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New Multi-Million Dollar Research Program Announced As Light The Night Campaign Launches Today

Monday, 20 August 2018

The Leukaemia Foundation will today unveil the first project to receive funding from its new multi-million dollar national research program.

The Centre for Blood Transplant and Cell Therapy (CBTCT) will receive $1 million from the Leukaemia Foundation to meet the urgent need for new approaches to better prevent and treat the potentially deadly graft versus host disease (GVHD).

The new funding announcement comes as the Leukaemia Foundation launches the annual Light the Night campaign for 2018, with funds raised this year going toward the new national research program.

Leukaemia Foundation’s CEO Bill Petch said this investment towards better outcomes for Australians living with GVHD was the first in a line of funding research and partnerships to be announced this year.

“This funding is part of the Leukaemia Foundation’s new, high impact, research strategy and is committed to supporting medical research that will drive rapid advancements in treatments,” said Mr Petch.

In Australia, GVHD affects an alarming 50 to 70 per cent of stem cell transplant (SCT) recipients and, both young and old. It occurs when donated cells (the graft) see your body cells (the host) as foreign, and attack them. Chronic GVHD severely compromises a person’s quality of life, causing severe abdominal pain, mouth ulcers, muscle or joint pain and extreme damage to vital organs such as lungs and liver.

GVHD is a killer. It is one of the most significant contributors for transplant related deaths and 20% of SCT recipients develop severe acute GVHD that does not respond to conventional treatment, resulting in more than half of those people dying.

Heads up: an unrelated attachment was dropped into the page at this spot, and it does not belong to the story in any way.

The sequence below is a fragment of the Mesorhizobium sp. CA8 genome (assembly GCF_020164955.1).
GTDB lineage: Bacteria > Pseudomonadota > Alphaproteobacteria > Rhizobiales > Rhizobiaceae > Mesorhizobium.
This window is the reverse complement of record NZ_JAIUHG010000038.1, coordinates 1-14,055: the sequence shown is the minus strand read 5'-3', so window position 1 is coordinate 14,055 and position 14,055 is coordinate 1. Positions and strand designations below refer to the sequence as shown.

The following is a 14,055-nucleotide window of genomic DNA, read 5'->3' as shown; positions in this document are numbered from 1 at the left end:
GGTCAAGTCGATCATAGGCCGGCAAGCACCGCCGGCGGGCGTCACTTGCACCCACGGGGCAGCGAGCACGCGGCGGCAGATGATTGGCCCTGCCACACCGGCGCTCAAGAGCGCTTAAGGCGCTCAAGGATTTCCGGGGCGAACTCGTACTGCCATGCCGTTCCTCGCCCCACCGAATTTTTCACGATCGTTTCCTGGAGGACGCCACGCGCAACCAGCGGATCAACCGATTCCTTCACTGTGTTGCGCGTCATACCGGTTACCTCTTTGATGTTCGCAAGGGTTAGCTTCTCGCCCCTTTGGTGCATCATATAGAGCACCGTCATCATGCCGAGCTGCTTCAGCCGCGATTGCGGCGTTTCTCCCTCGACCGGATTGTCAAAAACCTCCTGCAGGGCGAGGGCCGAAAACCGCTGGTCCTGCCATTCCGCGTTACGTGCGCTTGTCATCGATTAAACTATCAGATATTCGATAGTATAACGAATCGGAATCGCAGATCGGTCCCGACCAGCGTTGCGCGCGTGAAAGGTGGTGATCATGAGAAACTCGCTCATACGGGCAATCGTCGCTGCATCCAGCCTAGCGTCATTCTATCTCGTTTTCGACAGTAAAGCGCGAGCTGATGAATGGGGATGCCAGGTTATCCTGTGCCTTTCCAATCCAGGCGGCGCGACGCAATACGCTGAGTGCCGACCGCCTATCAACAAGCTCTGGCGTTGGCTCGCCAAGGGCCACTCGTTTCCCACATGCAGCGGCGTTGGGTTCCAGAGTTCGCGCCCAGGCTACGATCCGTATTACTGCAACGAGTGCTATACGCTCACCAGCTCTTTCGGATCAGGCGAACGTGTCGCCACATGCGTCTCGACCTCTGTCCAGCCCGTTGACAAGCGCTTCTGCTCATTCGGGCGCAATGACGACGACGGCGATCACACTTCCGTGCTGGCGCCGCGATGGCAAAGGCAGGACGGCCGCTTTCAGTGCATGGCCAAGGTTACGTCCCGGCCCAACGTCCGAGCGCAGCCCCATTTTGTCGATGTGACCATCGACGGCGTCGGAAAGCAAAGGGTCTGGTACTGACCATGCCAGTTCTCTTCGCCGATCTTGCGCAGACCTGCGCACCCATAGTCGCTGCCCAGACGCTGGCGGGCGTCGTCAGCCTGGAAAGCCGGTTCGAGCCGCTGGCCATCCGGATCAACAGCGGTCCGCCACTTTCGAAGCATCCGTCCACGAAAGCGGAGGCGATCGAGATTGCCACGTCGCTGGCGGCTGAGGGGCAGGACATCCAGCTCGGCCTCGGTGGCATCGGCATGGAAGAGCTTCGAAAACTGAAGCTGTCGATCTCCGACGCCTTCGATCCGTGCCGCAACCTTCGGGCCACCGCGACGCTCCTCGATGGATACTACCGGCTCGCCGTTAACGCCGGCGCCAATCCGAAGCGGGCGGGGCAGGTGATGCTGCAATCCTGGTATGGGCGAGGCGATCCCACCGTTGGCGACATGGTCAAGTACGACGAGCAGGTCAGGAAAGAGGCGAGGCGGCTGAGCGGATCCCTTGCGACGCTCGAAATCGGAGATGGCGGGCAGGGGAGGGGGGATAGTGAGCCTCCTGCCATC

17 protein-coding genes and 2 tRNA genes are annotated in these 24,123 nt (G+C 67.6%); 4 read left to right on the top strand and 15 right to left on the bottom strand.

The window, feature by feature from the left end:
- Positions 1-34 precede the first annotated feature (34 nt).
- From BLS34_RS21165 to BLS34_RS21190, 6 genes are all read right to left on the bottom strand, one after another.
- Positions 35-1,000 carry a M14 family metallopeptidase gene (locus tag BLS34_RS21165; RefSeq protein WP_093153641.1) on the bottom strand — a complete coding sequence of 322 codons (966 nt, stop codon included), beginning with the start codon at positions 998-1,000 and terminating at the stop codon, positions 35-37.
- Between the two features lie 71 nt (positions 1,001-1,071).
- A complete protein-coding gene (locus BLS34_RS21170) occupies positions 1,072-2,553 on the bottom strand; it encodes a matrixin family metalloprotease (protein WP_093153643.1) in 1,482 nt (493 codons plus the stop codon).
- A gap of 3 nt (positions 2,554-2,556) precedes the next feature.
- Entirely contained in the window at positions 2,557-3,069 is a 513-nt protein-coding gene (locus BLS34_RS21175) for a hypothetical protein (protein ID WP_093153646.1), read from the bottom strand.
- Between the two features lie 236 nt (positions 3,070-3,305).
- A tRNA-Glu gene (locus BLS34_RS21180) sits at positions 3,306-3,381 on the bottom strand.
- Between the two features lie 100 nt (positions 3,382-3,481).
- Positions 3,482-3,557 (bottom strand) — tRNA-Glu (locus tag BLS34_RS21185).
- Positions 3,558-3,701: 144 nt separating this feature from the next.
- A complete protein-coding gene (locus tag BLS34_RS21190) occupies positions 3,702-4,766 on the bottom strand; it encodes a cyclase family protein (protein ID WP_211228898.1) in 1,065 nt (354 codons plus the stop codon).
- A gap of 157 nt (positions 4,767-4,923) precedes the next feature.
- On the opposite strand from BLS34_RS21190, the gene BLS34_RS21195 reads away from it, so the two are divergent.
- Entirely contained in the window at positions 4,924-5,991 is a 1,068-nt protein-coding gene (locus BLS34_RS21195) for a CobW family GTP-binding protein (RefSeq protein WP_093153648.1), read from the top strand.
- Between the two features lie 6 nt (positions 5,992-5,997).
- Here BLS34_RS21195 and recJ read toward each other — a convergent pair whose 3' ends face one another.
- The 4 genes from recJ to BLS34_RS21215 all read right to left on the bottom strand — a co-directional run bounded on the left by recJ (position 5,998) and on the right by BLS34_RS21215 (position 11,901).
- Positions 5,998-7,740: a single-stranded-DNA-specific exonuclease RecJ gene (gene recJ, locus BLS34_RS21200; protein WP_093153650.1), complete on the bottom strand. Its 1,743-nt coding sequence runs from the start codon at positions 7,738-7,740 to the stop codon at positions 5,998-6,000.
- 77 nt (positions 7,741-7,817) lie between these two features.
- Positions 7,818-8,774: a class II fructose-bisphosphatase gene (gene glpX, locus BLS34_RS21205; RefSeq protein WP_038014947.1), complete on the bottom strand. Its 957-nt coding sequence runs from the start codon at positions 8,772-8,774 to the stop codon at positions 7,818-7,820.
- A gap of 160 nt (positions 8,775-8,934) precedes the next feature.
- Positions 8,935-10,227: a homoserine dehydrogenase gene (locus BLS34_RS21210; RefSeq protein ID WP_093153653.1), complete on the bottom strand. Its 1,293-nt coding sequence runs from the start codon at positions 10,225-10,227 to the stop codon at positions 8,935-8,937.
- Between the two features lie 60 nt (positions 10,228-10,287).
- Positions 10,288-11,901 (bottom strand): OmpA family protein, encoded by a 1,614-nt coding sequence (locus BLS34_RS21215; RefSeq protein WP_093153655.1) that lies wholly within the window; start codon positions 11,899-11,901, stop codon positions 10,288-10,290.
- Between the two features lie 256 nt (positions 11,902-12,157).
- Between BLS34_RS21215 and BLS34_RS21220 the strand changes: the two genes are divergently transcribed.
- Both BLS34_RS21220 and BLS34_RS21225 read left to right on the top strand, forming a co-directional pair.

“As Australia’s only dedicated blood cancer organisation, the Leukaemia Foundation cannot continue to allow our loved ones to suffer and die from GVHD. We need to take this major step to search for better prevention and treatment in hopes for a future that is free from GVHD, and free from blood cancer,” Mr Petch added.

The Leukaemia Foundation is a major partner and the only non-government organisation to support the CBTCT project. To ensure patients have equitable access to the research and trials conducted by the CBTCT, the Leukaemia Foundation also will provide additional funding for eligible patients for their transport and accommodation needs.

CBTCT’s Principle Investigator, Professor David Gottlieb said the funding would help support research into a better outcome for all Australians living with GVHD.

“The reality is that many patients say they would rather not live than spend the rest of their lives with this awful disease,” Prof Gottlieb said. “This investment will contribute to generating new knowledge in the fields of transplant immunology and cell therapy and improve patient outcomes nationally.”

Light the Night will be held across Australia on Friday, 5th October 2018. To find your closest Light the Night event and support leading blood cancer research visit lightthenight.org.au or call 1800 500 088.